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Wednesday, November 26, 2014
- The 132-member Group of 77, the largest single coalition of developing nations, has urged Secretary-General Ban Ki-moon to provide, “as soon as possible…alternative options for banking services” in New York City following the mass cancellation of bank accounts of U.N. missions and foreign diplomats.
The draft resolution, a copy of which was obtained by IPS, is an “agreed text” which has the blessings of all 132 countries, plus China.
Responding to a demand by member states for reciprocal retaliation, the G77 requests the secretary-general to review the “U.N. Secretariat’s financial relations with the JP Morgan Chase Bank and consider alternatives to such financial institutions and to report thereon, along with the information requested.”
Currently, the bank handles billions of dollars in the accounts maintained by the United Nations and its agencies in New York City.
The Group expresses “deep concern” over the decisions made by several banking institutions, including JP Morgan Chase, in closing bank accounts of mostly developing countries, and diplomats accredited to the United Nations and their relatives.
The resolution, which is subject to amendments, cites the 1947 U.S.- U.N. headquarters agreement that “guarantees the rights, obligations and the fulfillment of responsibilities by member states towards the United Nations, under the United Nations Charter and international law.”
Additionally, it cites the 1961 Vienna Convention on Diplomatic Relations as a regulatory framework for states and international organisations, in particular the working relationship between the United Nations and the City of New York.
Citing the two agreements, the G77 is calling for all “necessary measures to ensure permanent missions accredited to the United Nations and their staff are granted equal, fair and non-discriminatory treatment by the banking system.”
Asked for an official response, U.N. Spokesperson Stephane Dujarric told IPS: “We would not comment on a draft resolution.”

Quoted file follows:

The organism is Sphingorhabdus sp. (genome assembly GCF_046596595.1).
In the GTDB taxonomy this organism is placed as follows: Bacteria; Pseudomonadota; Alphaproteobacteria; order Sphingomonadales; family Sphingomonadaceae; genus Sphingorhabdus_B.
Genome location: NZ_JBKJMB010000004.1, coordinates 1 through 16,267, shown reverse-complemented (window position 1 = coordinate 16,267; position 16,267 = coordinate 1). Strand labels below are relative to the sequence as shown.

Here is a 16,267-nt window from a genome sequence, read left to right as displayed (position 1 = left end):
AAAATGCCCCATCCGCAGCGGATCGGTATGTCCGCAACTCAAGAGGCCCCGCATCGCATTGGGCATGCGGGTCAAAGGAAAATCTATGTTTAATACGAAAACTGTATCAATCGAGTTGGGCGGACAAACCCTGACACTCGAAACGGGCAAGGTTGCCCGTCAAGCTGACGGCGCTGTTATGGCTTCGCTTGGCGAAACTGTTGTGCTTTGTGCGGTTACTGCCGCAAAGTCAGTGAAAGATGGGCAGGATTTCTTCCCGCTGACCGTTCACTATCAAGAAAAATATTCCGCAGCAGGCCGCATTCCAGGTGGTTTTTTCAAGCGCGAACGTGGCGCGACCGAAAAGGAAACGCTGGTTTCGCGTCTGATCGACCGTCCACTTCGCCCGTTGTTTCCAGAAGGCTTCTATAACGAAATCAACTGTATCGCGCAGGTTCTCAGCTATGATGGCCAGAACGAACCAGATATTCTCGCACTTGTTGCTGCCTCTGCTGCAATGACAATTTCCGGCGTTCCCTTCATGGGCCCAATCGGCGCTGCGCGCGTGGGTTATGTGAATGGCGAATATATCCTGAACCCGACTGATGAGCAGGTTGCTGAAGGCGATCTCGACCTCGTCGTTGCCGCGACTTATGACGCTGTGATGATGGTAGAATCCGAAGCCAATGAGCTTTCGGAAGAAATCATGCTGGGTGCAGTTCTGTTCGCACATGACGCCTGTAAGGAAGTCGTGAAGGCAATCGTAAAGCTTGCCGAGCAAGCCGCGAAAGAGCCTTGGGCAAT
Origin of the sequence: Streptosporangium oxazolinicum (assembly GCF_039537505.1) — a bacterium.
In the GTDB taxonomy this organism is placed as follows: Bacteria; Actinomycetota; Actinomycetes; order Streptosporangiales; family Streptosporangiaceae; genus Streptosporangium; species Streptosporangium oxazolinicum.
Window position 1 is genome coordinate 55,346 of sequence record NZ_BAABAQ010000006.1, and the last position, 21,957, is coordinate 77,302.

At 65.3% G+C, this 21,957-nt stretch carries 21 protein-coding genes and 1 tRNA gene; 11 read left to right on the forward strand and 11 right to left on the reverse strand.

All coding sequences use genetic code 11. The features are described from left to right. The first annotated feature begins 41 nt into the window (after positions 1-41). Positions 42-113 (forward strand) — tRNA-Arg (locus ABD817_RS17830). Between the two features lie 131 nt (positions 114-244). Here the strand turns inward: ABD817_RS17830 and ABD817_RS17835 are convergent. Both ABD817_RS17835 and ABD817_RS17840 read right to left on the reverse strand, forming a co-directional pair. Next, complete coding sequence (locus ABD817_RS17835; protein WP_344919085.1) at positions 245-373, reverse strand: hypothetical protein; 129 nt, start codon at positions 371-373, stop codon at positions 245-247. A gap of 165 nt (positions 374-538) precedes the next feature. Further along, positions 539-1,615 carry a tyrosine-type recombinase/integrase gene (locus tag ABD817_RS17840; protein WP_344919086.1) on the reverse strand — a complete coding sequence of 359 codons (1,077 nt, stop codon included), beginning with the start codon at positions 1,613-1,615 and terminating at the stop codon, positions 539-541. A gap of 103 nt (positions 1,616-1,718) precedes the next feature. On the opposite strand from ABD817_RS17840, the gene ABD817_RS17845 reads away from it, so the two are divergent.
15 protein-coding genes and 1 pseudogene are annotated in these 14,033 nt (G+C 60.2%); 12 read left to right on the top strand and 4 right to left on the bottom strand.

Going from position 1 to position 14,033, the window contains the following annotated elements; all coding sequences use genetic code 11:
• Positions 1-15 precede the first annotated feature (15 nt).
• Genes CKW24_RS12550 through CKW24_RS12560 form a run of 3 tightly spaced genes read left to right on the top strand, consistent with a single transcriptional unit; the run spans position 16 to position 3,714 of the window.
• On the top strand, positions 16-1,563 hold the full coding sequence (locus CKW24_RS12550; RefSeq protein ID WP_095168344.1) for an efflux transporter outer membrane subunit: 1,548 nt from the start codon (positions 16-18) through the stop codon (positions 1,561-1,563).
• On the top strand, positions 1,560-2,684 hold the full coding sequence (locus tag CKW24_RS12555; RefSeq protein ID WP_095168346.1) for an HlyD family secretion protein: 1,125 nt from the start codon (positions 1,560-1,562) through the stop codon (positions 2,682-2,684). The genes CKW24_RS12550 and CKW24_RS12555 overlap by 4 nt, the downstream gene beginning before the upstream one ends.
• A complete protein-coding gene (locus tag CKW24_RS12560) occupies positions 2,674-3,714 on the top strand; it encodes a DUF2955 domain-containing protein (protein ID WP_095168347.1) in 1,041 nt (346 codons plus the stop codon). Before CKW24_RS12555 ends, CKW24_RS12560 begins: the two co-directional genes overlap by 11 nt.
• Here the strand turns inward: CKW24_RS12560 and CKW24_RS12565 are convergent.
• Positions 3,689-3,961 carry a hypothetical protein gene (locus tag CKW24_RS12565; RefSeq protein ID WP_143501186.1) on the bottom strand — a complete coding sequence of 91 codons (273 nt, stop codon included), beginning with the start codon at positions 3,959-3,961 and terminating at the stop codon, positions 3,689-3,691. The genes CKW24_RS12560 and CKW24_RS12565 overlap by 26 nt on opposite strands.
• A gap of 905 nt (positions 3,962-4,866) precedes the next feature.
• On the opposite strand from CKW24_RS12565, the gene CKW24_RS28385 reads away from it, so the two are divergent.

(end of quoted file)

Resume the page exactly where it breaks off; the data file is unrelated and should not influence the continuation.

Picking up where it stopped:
At a closed-door meeting of the G77 last month, speaker after speaker lambasted banks in the city for selectively cutting off the banking system from the diplomatic community, describing the action as “outrageous”.
Their anger was directed mostly at JP Morgan Chase (formerly Chemical bank) which was once considered part of the U.N. family – and a preferred bank by most diplomats – and at one time was housed in the secretariat building.
The G77 is expected to hold consultations with member states outside the Group, specifically Western nations, before tabling the resolution with the 193-member General Assembly later this month.
If any proposed amendments are aimed at weakening the resolution, the G77 will go for a vote in the Assembly with its agreed text, a G77 diplomat told IPS Thursday.
But with the Group having more than two-thirds majority in the Assembly, the resolution is expected to be adopted either with or without the support of Western nations.
If adopted by a majority vote, the secretary-general is expected to abide by the resolution and respond to its demands.
The draft resolution also requests the secretary-general to review and report to the General Assembly, within 120 days of its adoption, “of any obstacles or impediments observed in the accounts of permanent missions or their staff at the JP Morgan Chase Bank in the City of New York, and the impact these impediments have on the adequate functioning of their offices.”
And to this end, the G77 invites all members to provide the secretary-general with relevant information that will facilitate the elaboration of such report.
In an appeal to the United States, the G77 has also underscored the importance of the host country taking the necessary measures to ensure that personal data and information of persons affected by the closure of accounts is kept confidential by banking institutions, and requests the secretary-general to work with the host country in that regard and to report to the General Assembly within 90 days.
The closure of accounts was triggered by a request from the U.S. treasury, which wanted all banks to meticulously report every single transaction of some 70 “blacklisted” U.N. diplomatic missions, and individual diplomats – perhaps as part of a monitoring system to prevent money laundering and terrorism financing.
But the banks have said such an elaborate exercise is administratively expensive and cumbersome.
And as a convenient alternative, they have closed down, or are in the process of closing down, all accounts, shutting off banks from the diplomatic community in New York.